To paraphrase a comment attributed to Warren Harding: politicians generally have the power to deal with their enemies; the job gets tricky when they have to worry about their friends. Mayor David Miller has to worry about his friends in Community AIR, the lobby group which agitates for the closure of Toronto City Centre Airport, a small short-range airport on Lake Ontario near Toronto's downtown. Community AIR backed Mayor Miller vigorously in the last election, and he promptly gave them what they wanted in return: a request from Toronto City Council to the Canadian government that they cancel a lift bridge to the airport. The opponents of Toronto City Centre Airport hoped that would lead to the closure of the airport, but it did not. Instead, an airline entrepreneur made plans to operate a short-haul airline from Toronto City Centre using advanced, Canadian-made turbo-prop aircraft. Community AIR goes into this election frustrated, with a victory under their belt that did not get them what they wanted. They have begun asking Mayor Miller for things he can't possibly deliver. And they have begun asking it in public.
Community AIR, and their allies, subscribe to three linked myths. The first, the myth that their anti-airport group has political strength, they believe because the mayor of Toronto regularly supports their position in his rhetoric. However, if the airport issue could really tip election results city-wide, the mayor would have a clutch of council resolutions in his pocket, demanding that the federal government ground Porter Air (the airline about to open service at Toronto City Centre Airport), that the government close the airport entirely to commercial traffic, or even that Transport Canada (which owns the airport, and operates it through the Toronto Port Authority) close it altogether. Mayor Miller has never done so, and he certainly has the intelligence to understand that a city council resolution makes a stronger statement about the position of the city than press interviews by the mayor alone. If he hasn't put a single resolution before council since the first announcement of the plans for Porter Airlines, a period of over nine months, it implies that he could not get such a resolution passed.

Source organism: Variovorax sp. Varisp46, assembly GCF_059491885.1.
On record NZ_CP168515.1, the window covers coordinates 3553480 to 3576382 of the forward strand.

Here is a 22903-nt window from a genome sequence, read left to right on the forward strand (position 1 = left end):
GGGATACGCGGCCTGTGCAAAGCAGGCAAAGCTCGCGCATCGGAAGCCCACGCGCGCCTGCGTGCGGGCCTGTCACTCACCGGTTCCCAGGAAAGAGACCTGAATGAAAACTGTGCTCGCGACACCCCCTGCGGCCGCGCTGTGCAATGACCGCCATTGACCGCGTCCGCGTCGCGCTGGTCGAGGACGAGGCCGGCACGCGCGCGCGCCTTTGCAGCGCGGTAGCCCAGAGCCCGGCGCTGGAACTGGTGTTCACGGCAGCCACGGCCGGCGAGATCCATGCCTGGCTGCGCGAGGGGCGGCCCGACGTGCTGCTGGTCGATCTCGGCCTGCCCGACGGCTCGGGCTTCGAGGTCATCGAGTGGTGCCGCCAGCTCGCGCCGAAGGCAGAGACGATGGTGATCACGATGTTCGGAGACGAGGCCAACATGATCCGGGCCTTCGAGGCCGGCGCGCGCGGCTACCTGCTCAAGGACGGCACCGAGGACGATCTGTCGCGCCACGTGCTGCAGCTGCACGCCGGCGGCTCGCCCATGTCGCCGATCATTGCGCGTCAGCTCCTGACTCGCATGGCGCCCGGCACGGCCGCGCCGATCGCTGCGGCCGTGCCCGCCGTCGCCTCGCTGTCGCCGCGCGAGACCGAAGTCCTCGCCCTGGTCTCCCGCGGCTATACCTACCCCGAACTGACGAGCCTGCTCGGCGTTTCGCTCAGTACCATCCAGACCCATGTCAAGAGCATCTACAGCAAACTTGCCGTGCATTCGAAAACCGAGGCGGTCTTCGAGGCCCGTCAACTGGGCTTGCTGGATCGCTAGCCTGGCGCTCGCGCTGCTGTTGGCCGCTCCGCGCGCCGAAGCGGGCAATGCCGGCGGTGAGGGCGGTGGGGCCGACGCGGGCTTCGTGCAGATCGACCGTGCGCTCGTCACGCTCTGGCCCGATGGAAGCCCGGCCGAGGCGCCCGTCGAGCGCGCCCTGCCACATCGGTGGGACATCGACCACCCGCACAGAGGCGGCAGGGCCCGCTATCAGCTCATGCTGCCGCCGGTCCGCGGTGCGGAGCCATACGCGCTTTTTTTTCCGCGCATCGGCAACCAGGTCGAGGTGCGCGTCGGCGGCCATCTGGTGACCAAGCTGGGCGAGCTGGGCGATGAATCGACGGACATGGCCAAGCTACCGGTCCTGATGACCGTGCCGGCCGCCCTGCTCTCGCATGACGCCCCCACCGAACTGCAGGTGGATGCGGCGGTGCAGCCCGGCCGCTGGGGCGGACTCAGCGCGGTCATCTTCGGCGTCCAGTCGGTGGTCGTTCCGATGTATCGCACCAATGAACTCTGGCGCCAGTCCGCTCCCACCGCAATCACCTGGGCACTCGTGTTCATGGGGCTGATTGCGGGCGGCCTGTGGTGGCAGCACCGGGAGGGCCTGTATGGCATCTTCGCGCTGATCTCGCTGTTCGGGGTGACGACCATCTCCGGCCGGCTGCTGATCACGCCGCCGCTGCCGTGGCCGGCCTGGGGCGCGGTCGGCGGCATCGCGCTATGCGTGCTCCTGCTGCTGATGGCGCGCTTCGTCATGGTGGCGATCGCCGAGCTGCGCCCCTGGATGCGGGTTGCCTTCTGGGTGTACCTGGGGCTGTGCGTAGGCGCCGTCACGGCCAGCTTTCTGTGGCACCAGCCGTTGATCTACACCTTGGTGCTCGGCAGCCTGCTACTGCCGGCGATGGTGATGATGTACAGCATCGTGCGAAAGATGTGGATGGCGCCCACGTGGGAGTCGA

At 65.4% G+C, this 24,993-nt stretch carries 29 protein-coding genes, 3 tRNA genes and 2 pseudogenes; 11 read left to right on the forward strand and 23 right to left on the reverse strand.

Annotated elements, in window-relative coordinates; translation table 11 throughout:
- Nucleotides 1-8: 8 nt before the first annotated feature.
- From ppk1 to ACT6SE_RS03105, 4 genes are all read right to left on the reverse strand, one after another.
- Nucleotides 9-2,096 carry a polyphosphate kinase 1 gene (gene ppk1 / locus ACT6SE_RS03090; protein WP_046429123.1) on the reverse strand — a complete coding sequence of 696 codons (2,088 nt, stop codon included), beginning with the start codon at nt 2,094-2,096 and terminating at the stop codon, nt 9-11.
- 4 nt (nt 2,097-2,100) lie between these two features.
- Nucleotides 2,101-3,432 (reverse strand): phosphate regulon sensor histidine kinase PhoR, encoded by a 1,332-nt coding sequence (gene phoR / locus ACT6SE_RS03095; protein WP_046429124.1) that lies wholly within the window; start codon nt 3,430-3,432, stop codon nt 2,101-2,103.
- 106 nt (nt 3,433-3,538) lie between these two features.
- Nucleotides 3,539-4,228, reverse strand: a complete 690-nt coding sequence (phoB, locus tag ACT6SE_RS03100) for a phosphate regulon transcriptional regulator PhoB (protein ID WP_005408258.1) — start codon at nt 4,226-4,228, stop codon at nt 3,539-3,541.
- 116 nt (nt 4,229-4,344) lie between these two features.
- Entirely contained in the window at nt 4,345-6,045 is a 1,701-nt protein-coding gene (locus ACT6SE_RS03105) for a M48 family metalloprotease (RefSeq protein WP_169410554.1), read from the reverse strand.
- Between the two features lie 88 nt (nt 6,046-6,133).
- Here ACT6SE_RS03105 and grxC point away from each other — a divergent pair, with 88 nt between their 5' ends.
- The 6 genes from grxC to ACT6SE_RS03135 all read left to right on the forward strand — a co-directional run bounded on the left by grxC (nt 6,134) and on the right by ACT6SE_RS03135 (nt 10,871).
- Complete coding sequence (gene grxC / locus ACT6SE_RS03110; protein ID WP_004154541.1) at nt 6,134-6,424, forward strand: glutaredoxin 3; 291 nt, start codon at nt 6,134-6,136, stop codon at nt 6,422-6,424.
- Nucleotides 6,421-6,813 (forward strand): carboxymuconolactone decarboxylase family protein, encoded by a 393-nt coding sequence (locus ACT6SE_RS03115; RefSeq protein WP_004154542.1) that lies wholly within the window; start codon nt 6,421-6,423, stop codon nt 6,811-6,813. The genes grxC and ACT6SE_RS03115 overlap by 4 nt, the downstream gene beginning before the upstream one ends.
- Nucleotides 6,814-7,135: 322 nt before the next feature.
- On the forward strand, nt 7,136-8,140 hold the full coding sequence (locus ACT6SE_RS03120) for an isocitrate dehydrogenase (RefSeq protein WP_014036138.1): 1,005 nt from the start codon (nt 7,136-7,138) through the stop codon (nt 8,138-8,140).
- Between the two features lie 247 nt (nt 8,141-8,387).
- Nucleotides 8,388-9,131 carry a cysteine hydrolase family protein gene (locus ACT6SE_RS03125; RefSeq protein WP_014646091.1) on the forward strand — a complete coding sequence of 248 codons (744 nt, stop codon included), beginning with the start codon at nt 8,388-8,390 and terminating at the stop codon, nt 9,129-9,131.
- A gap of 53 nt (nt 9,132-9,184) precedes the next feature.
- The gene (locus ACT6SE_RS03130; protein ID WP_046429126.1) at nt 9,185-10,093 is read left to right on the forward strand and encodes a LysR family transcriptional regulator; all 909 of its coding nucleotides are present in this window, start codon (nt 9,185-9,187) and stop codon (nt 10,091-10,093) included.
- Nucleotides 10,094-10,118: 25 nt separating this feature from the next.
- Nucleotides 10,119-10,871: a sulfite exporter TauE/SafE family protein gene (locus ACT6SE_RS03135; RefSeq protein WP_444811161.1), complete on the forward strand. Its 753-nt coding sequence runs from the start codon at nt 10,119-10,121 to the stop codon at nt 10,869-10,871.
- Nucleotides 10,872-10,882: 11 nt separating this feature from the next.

The myth of political strength rests on a myth of moral strength. Community AIR stakes out claims heavy on rhetoric about a “clean green waterfront”, but in the end their position amounts to a demand that one privileged neighbourhood (where most of the members of Community AIR live) get all it wants, indeed all it could possibly ask, and that others (people who live near Toronto's main airport, Pearson International) pay the environmental costs.
That leads to the third myth, the myth that Community AIR has a strong factual case. They have made a number of claims that make their position look good, but which have no validity. Their analysis ranges from deeply flawed (such as their claims about the suitability of the runways and taxiways at the airport) to outright fiction (such as their claim that commercial flights will go up the Don River Valley, right through the city, when in fact flights from Toronto City Centre Airport turn south, over Lake Ontario.
Phantom strengths, like phantom wealth, have the baneful effect of inducing people to overspend. In political terms, this usually means they refuse compromises and demand exactly what they want, nothing less. A single quote characterizes the position of Community AIR: “We'll only be happy when we see bulldozers ripping up the runway.” A position such as that doesn't leave a lot of room for negotiation and compromise, the soul of politics. It leaves Mayor Miller with neither the political strength to make demands, or the flexibility to make deals.
Going into the fall municipal election, after a term characterized by disappointed expectations, David Miller needs to have the voters see him as effective. That won't happen if supporters who badly overestimate the strength of their position make impossible demands of him.